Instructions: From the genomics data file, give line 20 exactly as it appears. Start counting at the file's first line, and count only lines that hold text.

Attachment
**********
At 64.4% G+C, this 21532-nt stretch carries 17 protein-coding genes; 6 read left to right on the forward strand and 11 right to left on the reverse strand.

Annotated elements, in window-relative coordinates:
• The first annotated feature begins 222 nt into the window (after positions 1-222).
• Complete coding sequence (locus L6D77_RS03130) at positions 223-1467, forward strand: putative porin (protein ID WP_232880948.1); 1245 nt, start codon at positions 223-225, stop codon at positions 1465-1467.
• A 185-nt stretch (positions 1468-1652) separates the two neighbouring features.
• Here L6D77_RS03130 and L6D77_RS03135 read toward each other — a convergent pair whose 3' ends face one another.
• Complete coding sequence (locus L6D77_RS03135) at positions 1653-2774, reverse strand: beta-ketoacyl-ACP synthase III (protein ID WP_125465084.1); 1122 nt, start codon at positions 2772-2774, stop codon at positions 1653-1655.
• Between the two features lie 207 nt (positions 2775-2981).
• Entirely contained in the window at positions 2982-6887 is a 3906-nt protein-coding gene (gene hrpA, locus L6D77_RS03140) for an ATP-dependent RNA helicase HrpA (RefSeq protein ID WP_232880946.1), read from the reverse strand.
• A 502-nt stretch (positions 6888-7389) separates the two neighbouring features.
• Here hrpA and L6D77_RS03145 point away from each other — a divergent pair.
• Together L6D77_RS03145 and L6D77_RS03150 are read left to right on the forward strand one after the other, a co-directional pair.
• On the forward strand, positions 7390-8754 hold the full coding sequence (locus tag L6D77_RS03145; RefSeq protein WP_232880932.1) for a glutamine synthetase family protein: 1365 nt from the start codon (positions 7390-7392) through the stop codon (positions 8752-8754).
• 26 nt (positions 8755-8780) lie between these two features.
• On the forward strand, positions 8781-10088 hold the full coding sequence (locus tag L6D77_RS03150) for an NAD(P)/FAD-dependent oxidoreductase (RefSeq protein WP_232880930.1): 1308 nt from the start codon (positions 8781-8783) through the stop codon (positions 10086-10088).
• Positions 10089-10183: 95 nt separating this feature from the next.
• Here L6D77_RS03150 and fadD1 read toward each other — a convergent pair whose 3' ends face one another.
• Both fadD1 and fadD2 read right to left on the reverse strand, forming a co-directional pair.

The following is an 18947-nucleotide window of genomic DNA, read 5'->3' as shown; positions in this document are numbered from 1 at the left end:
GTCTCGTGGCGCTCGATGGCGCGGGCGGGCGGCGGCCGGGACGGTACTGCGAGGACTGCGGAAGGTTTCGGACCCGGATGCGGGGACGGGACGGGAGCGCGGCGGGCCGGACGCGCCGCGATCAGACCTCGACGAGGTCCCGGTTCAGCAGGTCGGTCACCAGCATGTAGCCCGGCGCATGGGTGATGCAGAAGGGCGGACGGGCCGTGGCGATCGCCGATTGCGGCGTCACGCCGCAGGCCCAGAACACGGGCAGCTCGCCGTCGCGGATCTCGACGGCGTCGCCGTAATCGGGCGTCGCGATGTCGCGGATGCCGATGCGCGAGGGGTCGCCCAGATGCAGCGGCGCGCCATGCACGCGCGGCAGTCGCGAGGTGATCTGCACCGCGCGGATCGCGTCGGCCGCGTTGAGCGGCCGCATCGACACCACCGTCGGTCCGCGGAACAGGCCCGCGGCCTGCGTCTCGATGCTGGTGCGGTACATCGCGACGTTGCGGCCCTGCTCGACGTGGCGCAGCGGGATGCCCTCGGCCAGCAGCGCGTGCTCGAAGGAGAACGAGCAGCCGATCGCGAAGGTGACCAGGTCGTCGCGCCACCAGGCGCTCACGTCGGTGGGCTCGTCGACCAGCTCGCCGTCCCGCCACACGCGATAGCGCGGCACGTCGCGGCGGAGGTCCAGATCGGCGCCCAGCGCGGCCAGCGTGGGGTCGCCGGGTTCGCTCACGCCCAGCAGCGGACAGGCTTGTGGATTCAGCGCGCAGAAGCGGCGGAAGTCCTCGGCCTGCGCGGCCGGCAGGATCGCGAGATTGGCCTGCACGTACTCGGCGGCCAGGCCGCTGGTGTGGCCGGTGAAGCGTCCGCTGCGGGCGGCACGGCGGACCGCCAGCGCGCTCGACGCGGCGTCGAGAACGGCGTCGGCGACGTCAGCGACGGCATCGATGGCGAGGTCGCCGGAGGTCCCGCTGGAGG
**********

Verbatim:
GTCTCGTGGCGCTCGATGGCGCGGGCGGGCGGCGGCCGGGACGGTACTGCGAGGACTGCGGAAGGTTTCGGACCCGGATGCGGGGACGGGACGGGAGCGCGGCGGGCCGGACGCGCCGCGATCAGACCTCGACGAGGTCCCGGTTCAGCAGGTCGGTCACCAGCATGTAGCCCGGCGCATGGGTGATGCAGAAGGGCGGACGGGCCGTGGCGATCGCCGATTGCGGCGTCACGCCGCAGGCCCAGAACACGGGCAGCTCGCCGTCGCGGATCTCGACGGCGTCGCCGTAATCGGGCGTCGCGATGTCGCGGATGCCGATGCGCGAGGGGTCGCCCAGATGCAGCGGCGCGCCATGCACGCGCGGCAGTCGCGAGGTGATCTGCACCGCGCGGATCGCGTCGGCCGCGTTGAGCGGCCGCATCGACACCACCGTCGGTCCGCGGAACAGGCCCGCGGCCTGCGTCTCGATGCTGGTGCGGTACATCGCGACGTTGCGGCCCTGCTCGACGTGGCGCAGCGGGATGCCCTCGGCCAGCAGCGCGTGCTCGAAGGAGAACGAGCAGCCGATCGCGAAGGTGACCAGGTCGTCGCGCCACCAGGCGCTCACGTCGGTGGGCTCGTCGACCAGCTCGCCGTCCCGCCACACGCGATAGCGCGGCACGTCGCGGCGGAGGTCCAGATCGGCGCCCAGCGCGGCCAGCGTGGGGTCGCCGGGTTCGCTCACGCCCAGCAGCGGACAGGCTTGTGGATTCAGCGCGCAGAAGCGGCGGAAGTCCTCGGCCTGCGCGGCCGGCAGGATCGCGAGATTGGCCTGCACGTACTCGGCGGCCAGGCCGCTGGTGTGGCCGGTGAAGCGTCCGCTGCGGGCGGCACGGCGGACCGCCAGCGCGCTCGACGCGGCGTCGAGAACGGCGTCGGCGACGTCAGCGACGGCATCGATGGCGAGGTCGCCGGAGGTCCCGCTGGAGG